Status of women in Israeli politics: The good, the bad and the road to full equality

The impressive increase of women's representation in the Knesset has not translated into similar strides in other political spheres and senior executive positions.

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March 8, 2017 09:55
3 minute read.
Percentage of women in politics

Percentage of women in politics. (photo credit: Courtesy)

 
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The Israeli parliament has seen a dramatic, five-fold increase in the number of women in Knesset since 1988. Then, there were only seven female members of Knesset (MKs). Today, there are 33.

Good news? Yes! But not good enough.  The impressive increase of women's representation in the Knesset has not translated into similar strides in other political spheres and senior executive positions. Israel needs to boost the number of women holding senior political and professional positions.

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Let’s look at the facts: Today's proportion of women in Israel's parliament, 27.5%, is higher than that of the United States Senate (21%) or House of Representatives (19%). Moreover, Israel's female parliamentary representation is greater than France's and Canada's (26%). In fact, Israel is only slightly behind the OECD average when it comes to female legislative representation.

However, only four out of the 23 Ministers (17%) in the current Israeli cabinet are women. This figure is far behind the OECD average of about 30%. And, although Donald Trump's new cabinet includes only two women, several other democratic nations – France, Sweden and Canada – are run by governments comprised of gender-balanced cabinets.

Historically, the share of female ministers serving in the Israeli government has always been low. And among those who have served as ministers, few held the most coveted positions – prime, defense, finance and foreign affairs ministers. The only female prime minister was Golda Meir (1969 to 1974). Tzipi Livni served as foreign minister (2006-2009).

Today, Ayelet Shaked holds the important role of Minister of Justice. Three other female ministers – Sofa Landver, Minister of Immigrant Absorption; Miri Regev, Minister of Culture and Sport; and Gila Gamliel, Minister of Social Equality – hold lesser roles. Furthermore, women head only two of the current 12 permanent parliamentary committees.

How do the municipalities stand up?

The situation inside Israel’s local politics is even grimmer. There is only one female mayor – Miriam Feirberg of Netanya – out of Israel’s top 40 cities. In contrast, outside of Israel, there is a spike in the number of female mayors. As of 2016, nearly 20 percent of the mayors in US cities with populations over 30,000 are women. Also, there are women at the helm of many of the world’s most important cities: Paris, Madrid and Barcelona, Rome, Tokyo, Sydney, and Santiago de Chile.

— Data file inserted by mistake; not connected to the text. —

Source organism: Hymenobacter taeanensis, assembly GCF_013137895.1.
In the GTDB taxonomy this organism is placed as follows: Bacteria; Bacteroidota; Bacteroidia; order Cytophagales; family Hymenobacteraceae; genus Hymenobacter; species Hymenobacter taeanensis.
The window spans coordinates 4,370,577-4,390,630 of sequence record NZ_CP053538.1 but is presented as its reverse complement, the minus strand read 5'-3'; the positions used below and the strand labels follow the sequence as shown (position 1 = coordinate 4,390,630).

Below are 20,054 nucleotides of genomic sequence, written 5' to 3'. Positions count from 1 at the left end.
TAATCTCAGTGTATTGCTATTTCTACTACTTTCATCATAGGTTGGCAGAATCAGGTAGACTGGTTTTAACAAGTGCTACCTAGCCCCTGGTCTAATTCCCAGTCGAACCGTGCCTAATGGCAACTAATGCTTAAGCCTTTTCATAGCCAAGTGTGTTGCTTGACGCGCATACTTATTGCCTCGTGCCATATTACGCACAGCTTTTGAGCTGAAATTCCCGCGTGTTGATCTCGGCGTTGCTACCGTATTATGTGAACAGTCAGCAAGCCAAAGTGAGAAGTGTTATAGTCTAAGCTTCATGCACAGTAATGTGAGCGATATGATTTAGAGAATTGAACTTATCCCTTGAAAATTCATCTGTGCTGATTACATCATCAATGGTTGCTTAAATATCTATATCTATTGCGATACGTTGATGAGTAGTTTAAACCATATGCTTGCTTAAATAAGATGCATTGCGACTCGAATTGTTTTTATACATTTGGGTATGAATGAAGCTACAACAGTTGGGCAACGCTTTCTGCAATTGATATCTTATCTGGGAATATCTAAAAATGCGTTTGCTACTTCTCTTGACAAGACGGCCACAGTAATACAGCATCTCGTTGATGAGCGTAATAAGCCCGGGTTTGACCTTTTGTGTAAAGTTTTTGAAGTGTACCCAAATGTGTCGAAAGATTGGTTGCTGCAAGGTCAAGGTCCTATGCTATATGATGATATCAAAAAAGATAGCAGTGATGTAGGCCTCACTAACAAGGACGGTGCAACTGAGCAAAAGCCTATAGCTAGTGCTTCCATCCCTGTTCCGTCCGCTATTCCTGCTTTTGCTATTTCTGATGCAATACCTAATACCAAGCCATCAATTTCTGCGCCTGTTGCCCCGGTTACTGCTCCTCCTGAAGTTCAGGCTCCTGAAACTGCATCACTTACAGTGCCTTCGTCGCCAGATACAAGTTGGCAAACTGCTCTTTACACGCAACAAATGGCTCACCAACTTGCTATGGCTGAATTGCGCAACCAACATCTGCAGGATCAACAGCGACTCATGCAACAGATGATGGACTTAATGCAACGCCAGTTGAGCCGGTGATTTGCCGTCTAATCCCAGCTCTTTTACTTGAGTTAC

Why does it matter?

The importance of women in politics extends beyond issues of proper representation and political visibility. It is also a matter of public policy and agenda setting. Several studies show that female politicians tend to be more involved than their male counterparts in promoting bills and policies concerning social affairs, health and gender equality. Therefore, the appointment of more women to key political positions is likely to result in the promotion of a variety of issues that otherwise might not be addressed.

In order to increase the number of women in key political positions in Israel, the government should consider introducing affirmative action measures. The adoption of gender quotas, for example, has resulted in a substantial increase in female political representation in France, Portugal and, most recently, Ireland.

The state should incentivize such affirmative action measures by offering greater financial incentives (bonuses, etc.) to parties that reach the desired threshold of women representation.

In addition, the prime minister and party leaders must take action to enhance the presence of women in cabinet level and other senior executive positions, including as chairwomen of parliamentary committees.

Such decisive steps will send a clear message that women are leaders. It will also serve as a model for other areas of society, resulting in the bolstering of more women in the public and private sectors in which there is still gender discrimination and striking wage gaps.

Dr. Ofer Kenig is a researcher in the Israel Democracy Institute’s Political Reform Program.

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